Mount & Unmount Drives from the Command Line in Mac OS X

May 13, 2013 - 6 Comments

Terminal The easiest way to unmount a drive in OS X is to either just drag a volume into the Trash, use the eject keys, disconnect the drive, or use one of the force eject methods. Along the same lines, if you want to remount a drive you can usually just physically unplug the drive and plug it back again. But what if you want to be able to mount, unmount, and remount drives from the command line? That’s exactly what we’ll cover here.

This trick works with external USB disks, hard drives, Firewire, Thunderbolt, DVD’s, CD’s, network drives, even USB thumb drives, literally any volume that can be mounted and accessed through the incredibly helpful diskutil command. By using the command line to remount the drive, the entire process can be completed remotely if necessary through SSH, and without ever having to physically disconnect a drive from the Mac. This is infinitely useful for troubleshooting situations, for scripting and automation, and it’s a great trick for those of us who just like to tinker around in Terminal.

Unmount a Drive from the Command Line

Let’s first cover unmounting drives. To do this you’ll need another volume attached or connected to the Mac in some form or another, then launch Terminal to get started (sits in /Applications/Utilities/).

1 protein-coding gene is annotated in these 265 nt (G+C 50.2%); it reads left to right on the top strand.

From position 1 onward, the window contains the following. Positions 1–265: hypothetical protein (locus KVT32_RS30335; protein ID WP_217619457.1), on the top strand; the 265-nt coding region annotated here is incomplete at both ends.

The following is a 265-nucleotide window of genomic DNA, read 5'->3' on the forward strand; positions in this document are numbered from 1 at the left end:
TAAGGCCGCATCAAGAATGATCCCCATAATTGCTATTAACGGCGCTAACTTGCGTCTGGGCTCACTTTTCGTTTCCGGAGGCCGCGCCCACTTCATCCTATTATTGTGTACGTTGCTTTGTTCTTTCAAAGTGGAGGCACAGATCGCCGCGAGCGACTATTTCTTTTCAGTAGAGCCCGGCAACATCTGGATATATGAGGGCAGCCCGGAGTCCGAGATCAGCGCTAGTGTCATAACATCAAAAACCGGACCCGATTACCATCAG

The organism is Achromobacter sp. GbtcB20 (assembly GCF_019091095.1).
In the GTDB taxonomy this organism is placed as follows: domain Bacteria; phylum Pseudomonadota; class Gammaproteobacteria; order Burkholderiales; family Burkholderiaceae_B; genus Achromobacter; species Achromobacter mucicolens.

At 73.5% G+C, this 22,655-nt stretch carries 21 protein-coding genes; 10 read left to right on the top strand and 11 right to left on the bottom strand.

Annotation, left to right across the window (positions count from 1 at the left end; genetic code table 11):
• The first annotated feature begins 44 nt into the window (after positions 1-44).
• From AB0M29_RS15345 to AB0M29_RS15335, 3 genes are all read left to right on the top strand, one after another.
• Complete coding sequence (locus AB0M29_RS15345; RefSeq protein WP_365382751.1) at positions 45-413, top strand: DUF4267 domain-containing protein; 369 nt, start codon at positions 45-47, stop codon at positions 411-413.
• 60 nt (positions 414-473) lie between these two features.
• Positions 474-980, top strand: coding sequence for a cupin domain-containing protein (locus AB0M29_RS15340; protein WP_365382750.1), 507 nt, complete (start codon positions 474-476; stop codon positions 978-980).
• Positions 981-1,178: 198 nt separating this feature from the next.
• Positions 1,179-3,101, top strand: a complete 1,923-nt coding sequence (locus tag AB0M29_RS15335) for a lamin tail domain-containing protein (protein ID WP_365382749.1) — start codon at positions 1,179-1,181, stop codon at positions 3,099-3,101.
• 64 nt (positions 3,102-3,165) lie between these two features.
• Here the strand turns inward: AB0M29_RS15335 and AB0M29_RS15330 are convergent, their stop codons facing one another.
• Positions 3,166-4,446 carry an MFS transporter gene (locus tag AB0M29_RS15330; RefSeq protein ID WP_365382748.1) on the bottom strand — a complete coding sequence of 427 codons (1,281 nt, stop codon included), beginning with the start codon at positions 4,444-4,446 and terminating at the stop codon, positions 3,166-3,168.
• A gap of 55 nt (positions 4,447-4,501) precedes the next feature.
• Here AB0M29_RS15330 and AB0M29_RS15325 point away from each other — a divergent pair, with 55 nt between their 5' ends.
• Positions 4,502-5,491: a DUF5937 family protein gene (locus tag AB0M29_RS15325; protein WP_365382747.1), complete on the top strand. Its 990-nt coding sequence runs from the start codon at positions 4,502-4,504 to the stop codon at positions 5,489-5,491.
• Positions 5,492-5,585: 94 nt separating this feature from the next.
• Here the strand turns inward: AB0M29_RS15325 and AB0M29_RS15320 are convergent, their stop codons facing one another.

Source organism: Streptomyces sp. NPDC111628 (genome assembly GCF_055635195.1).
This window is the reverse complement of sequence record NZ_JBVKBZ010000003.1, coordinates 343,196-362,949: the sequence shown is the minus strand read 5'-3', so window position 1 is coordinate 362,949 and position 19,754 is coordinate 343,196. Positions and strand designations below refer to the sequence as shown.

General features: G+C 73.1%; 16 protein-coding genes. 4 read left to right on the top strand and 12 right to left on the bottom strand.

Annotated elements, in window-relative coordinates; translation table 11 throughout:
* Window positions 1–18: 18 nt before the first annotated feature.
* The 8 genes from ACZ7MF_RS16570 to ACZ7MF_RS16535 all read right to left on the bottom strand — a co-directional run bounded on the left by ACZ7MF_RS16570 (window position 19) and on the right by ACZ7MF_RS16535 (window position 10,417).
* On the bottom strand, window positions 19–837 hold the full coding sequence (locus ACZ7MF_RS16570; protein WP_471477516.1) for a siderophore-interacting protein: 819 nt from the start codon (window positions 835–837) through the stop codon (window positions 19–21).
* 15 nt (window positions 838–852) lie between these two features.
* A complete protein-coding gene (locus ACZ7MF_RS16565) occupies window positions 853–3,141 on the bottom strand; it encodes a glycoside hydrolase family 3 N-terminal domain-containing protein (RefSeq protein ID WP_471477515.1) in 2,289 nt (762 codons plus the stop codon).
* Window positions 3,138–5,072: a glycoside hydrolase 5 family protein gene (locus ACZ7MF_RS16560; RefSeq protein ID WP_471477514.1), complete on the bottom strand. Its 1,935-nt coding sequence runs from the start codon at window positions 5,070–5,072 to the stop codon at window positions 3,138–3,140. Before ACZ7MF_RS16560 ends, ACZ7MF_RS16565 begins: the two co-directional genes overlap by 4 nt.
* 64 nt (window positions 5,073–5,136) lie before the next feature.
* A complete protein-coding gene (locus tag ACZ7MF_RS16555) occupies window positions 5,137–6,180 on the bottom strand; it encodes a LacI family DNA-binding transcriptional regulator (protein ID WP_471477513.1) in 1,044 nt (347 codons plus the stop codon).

1: List All Drives

The first thing you’ll need to do is list the connected drives. This will provide a list of all drives that are attached to the Mac, that are either mounted and unmounted, and all of their respective partitions. We are doing this so we can get the drive identifier, which is typically something like disk1s2, or disk2s2, etc

diskutil list

The output will look something like this:

$ diskutil list
/dev/disk0
#: TYPE NAME SIZE IDENTIFIER
0: GUID_partition_scheme *121.3 GB disk0
1: EFI 209.7 MB disk0s1
2: Apple_HFS Macintosh HD 120.5 GB disk0s2
3: Apple_Boot Recovery HD 650.0 MB disk0s3
/dev/disk1
#: TYPE NAME SIZE IDENTIFIER
0: GUID_partition_scheme *16.0 GB disk1
1: EFI 209.7 MB disk1s1
2: Apple_HFS OSXDaily 15.7 GB disk1s2

For the sake of this example, we’ll focus on the attached drive named “OSXDaily”, which happens to be an external USB thumb drive that appears last in the list. Note the identifier for that drive is “disk1s2″ and we’ll carry that to the next series of commands to unmount and remount it.

It’s probably worth mentioning that drives will always be located in /dev/ and thus /dev/ will always be prefixed to the identifier.

2: Unmount the Specified Drive

Still using the diskutil command, we’ll point it at the drive in question to unmount.

diskutil unmount /dev/disk1s2

This will report back the named volume and location has been unmounted, like so:

$ diskutil unmount /dev/disk1s2
Volume OSXDaily on disk1s2 unmounted

That’s all there is to it. You’ll notice the drive is no longer accessible in Finder, but it will still be visible through diskutil from the command line, or the more familiar Disk Utility app in OS X’s GUI.

Mount a Drive from the Command Line

If you can unmount a drive, of course you can mount or remount one too. The command sequence is very similar; locate the volume, then mount the drive.